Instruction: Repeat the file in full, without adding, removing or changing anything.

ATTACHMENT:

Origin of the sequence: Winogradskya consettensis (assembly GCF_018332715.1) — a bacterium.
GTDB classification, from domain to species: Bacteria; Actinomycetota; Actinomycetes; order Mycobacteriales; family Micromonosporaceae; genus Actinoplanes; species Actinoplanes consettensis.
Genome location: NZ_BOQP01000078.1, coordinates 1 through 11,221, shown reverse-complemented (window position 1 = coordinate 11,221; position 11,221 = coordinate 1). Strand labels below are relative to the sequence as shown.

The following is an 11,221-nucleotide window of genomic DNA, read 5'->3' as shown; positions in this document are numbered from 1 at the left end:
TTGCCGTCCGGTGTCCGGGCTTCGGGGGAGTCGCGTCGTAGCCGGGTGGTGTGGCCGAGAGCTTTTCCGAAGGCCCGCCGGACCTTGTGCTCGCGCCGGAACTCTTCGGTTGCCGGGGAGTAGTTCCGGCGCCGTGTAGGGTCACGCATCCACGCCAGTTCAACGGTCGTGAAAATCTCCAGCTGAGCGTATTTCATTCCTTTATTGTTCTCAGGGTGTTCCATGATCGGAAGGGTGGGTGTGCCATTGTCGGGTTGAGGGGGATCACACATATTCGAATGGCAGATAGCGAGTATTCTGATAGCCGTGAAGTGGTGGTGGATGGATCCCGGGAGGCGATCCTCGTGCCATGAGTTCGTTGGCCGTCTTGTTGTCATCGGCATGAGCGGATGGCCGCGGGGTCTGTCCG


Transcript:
Origin of the sequence: Winogradskya consettensis (assembly GCF_018332715.1) — a bacterium.
GTDB classification, from domain to species: Bacteria; Actinomycetota; Actinomycetes; order Mycobacteriales; family Micromonosporaceae; genus Actinoplanes; species Actinoplanes consettensis.
Genome location: NZ_BOQP01000078.1, coordinates 1 through 11,221, shown reverse-complemented (window position 1 = coordinate 11,221; position 11,221 = coordinate 1). Strand labels below are relative to the sequence as shown.

The following is an 11,221-nucleotide window of genomic DNA, read 5'->3' as shown; positions in this document are numbered from 1 at the left end:
TTGCCGTCCGGTGTCCGGGCTTCGGGGGAGTCGCGTCGTAGCCGGGTGGTGTGGCCGAGAGCTTTTCCGAAGGCCCGCCGGACCTTGTGCTCGCGCCGGAACTCTTCGGTTGCCGGGGAGTAGTTCCGGCGCCGTGTAGGGTCACGCATCCACGCCAGTTCAACGGTCGTGAAAATCTCCAGCTGAGCGTATTTCATTCCTTTATTGTTCTCAGGGTGTTCCATGATCGGAAGGGTGGGTGTGCCATTGTCGGGTTGAGGGGGATCACACATATTCGAATGGCAGATAGCGAGTATTCTGATAGCCGTGAAGTGGTGGTGGATGGATCCCGGGAGGCGATCCTCGTGCCATGAGTTCGTTGGCCGTCTTGTTGTCATCGGCATGAGCGGATGGCCGCGGGGTCTGTCCG